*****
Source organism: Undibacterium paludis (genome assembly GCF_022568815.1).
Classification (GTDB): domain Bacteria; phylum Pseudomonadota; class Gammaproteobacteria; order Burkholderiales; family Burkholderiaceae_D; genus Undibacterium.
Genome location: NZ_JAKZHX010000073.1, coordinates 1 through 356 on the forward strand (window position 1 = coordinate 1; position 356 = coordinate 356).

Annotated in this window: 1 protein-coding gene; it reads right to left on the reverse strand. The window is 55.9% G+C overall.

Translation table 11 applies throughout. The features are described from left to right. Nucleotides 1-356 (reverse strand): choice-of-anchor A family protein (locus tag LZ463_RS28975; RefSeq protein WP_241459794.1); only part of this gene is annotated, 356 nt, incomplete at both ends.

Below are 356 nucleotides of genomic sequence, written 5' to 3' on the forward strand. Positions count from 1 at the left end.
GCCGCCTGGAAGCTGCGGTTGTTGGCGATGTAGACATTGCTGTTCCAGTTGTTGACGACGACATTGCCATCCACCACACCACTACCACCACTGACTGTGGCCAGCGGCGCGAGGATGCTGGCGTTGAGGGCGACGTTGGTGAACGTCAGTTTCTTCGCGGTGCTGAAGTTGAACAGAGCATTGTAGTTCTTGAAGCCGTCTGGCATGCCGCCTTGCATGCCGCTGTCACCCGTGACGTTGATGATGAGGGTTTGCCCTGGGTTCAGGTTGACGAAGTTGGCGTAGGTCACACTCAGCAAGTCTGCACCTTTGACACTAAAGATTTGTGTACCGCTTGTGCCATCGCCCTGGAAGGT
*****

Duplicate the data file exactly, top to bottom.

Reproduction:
Source organism: Undibacterium paludis (genome assembly GCF_022568815.1).
Classification (GTDB): domain Bacteria; phylum Pseudomonadota; class Gammaproteobacteria; order Burkholderiales; family Burkholderiaceae_D; genus Undibacterium.
Genome location: NZ_JAKZHX010000073.1, coordinates 1 through 356 on the forward strand (window position 1 = coordinate 1; position 356 = coordinate 356).

Annotated in this window: 1 protein-coding gene; it reads right to left on the reverse strand. The window is 55.9% G+C overall.

Translation table 11 applies throughout. The features are described from left to right. Nucleotides 1-356 (reverse strand): choice-of-anchor A family protein (locus tag LZ463_RS28975; RefSeq protein WP_241459794.1); only part of this gene is annotated, 356 nt, incomplete at both ends.

Below are 356 nucleotides of genomic sequence, written 5' to 3' on the forward strand. Positions count from 1 at the left end.
GCCGCCTGGAAGCTGCGGTTGTTGGCGATGTAGACATTGCTGTTCCAGTTGTTGACGACGACATTGCCATCCACCACACCACTACCACCACTGACTGTGGCCAGCGGCGCGAGGATGCTGGCGTTGAGGGCGACGTTGGTGAACGTCAGTTTCTTCGCGGTGCTGAAGTTGAACAGAGCATTGTAGTTCTTGAAGCCGTCTGGCATGCCGCCTTGCATGCCGCTGTCACCCGTGACGTTGATGATGAGGGTTTGCCCTGGGTTCAGGTTGACGAAGTTGGCGTAGGTCACACTCAGCAAGTCTGCACCTTTGACACTAAAGATTTGTGTACCGCTTGTGCCATCGCCCTGGAAGGT